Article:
UK 'will work with Egypt's rulers'
The UK will work with Egypt's new rulers despite condemning the military intervention that ousted democratically elected president Mohammed Morsi, William Hague said.
Mr Morsi is under arrest after being thrown out of office in a coup following days of demonstrations on the streets of Egyptian capital Cairo.
The armed forces announced they would install a temporary civilian government to replace Mr Morsi, who condemned the action as a "full coup" by the generals. The military also suspended the Islamist-drafted constitution and called for a new election. The senior judge in Egypt's supreme constitutional court, Adly Mansour, has been sworn in as interim leader.
Mr Hague told BBC Radio 4's Today programme that the UK recognised states rather than governments "and we have to work with whoever is in authority in Egypt". He said that for "the safety of British nationals, we have to do that because there are so many British companies there".
The Foreign Secretary said: "I always condemn military intervention in a democratic system. This is a military intervention in a democratic system. We have to understand it's a popular intervention, there's no doubt about that in the current state of opinion in Egypt. So while warning about the precedent that it sets for the future, of course we have to work with the Egyptians, with the majority will in Egypt, and that's what we will do."
Mr Hague said that "in practice this will now move on very quickly" and "we have to recognise the enormous dissatisfaction in Egypt with what the president had done, with the conduct of government over the last year". He added: "We will always be clear that we don't support military intervention but we will work with people in authority in Egypt. That is the practical reality of foreign policy."
Mr Hague insisted that stability in the long run would come from democracy but the West needed to have the "strategic patience" to wait for the turbulence of the Arab Spring to die down.
Anti-Morsi protesters set off flares and fireworks in Tahrir Square, the epicentre for the uprising against the previous leader Hosni Mubarak, at the news of Mr Morsi's removal from office. Gehad el-Haddad, a spokesman for Mr Morsi's Muslim Brotherhood party, said the former leader was under house arrest at a Presidential Guard building where he had been living. Twelve presidential aides were also under house arrest. The army took control of state media and blacked out TV stations operated by the Muslim Brotherhood. The head of the Brotherhood's political wing was arrested.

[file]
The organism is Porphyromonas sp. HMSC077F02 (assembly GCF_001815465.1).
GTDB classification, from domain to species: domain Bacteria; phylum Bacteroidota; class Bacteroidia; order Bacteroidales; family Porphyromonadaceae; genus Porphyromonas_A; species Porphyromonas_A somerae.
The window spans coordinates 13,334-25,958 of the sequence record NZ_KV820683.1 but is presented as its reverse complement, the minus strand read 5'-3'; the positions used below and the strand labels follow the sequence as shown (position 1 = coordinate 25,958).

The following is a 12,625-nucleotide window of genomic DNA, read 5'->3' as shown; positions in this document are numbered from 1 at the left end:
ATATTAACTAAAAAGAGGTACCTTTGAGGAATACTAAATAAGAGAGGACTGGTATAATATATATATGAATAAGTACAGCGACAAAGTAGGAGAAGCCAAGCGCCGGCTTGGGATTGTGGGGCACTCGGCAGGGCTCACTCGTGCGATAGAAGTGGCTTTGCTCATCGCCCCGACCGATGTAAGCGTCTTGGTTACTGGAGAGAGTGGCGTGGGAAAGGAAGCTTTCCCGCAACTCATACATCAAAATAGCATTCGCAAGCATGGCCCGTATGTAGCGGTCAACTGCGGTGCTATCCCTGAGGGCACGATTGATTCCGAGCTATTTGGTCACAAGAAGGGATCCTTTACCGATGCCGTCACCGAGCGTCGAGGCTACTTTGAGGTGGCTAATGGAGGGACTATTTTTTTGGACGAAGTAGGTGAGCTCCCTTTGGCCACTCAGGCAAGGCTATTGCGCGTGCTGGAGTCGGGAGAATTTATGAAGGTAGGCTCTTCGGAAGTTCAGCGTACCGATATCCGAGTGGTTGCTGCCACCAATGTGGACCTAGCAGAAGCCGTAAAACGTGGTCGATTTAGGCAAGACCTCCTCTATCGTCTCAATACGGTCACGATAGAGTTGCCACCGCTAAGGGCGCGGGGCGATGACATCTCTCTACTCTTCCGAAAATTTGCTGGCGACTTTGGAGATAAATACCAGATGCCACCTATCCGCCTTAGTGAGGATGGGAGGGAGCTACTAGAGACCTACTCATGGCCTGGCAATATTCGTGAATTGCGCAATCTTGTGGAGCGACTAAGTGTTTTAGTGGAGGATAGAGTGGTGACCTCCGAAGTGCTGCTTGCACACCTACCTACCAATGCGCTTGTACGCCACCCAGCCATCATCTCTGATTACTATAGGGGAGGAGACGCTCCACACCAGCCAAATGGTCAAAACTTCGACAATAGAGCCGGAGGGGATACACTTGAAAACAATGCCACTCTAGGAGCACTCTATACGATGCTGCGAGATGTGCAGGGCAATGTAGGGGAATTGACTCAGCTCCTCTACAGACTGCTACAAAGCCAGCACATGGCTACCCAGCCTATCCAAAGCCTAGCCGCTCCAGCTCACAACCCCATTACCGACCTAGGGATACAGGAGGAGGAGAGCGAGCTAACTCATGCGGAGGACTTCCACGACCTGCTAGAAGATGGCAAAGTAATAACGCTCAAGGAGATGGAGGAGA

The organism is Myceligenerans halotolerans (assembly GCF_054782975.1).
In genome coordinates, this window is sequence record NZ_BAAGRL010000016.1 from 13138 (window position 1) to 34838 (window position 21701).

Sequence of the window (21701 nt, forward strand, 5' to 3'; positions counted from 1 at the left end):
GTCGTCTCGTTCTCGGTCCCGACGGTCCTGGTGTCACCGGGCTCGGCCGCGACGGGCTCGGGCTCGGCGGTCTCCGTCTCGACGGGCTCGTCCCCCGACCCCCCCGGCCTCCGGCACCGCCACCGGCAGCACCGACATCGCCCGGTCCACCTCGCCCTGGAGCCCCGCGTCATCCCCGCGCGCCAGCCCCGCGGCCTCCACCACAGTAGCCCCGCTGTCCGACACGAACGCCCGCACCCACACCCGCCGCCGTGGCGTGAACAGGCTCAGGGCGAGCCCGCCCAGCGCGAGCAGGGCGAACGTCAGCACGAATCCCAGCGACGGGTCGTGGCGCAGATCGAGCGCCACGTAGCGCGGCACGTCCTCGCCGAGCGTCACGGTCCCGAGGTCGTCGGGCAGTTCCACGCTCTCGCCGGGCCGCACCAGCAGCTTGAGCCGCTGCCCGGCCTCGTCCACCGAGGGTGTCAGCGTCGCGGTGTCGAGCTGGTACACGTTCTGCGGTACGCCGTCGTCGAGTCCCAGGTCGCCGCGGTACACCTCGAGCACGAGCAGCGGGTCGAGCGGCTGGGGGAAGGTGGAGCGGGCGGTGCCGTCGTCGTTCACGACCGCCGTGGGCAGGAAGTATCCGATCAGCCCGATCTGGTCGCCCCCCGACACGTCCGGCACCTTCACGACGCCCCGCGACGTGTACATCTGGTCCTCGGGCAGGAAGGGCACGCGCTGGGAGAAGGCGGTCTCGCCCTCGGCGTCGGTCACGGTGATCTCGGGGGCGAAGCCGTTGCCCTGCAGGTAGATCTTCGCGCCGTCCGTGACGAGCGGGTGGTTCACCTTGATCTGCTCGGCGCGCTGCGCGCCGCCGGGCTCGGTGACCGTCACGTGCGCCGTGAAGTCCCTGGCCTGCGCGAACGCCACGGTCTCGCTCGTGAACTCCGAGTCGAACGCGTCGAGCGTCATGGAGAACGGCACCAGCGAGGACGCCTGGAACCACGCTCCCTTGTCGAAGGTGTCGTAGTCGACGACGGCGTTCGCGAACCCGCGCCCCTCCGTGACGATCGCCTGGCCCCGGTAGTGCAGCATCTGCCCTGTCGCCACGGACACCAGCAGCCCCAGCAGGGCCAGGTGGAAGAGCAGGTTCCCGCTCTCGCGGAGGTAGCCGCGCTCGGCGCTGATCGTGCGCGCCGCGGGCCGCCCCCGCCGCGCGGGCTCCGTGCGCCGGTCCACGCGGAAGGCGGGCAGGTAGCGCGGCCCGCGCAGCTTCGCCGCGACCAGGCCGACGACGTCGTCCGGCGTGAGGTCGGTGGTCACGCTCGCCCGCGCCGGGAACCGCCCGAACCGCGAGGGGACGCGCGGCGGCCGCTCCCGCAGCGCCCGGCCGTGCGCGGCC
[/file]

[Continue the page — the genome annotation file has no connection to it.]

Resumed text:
Mr Hague said he had sent a rapid deployment team of diplomats to reinforce the embassy in Cairo who would be able to give additional support to British nationals in case of need. "We are watching that very closely. I discussed it with our ambassador in Cairo during the night and we will send whatever further support is necessary and keep people updated about that," he said. He reiterated the Foreign Office travel advice warning against all but essential travel to the main Egyptian cities, although he said the Red Sea resorts remained safe.
Asked whether the UK condemned what had happened in Egypt, Prime Minister David Cameron's official spokesman said: "Yes." He told a regular Westminster media briefing: "We don't support military interventions as a way to resolve disputes. We always condemn military intervention in democratic systems. What we want and what we support is a democratic future for Egypt. The right thing to do now is to support the swift return to democratic processes and institutions that the Foreign Secretary has been talking about. That is what our energies are focused on." Asked whether the UK will recognise and work with the interim administration in Cairo, the spokesman said: "We recognise states not governments. We will be working with the Egyptian authorities. A strong, stable and democratic Egypt is very important to our interests. Democratic institutions that have the consent of the people are the best way of securing long-term strength and stability."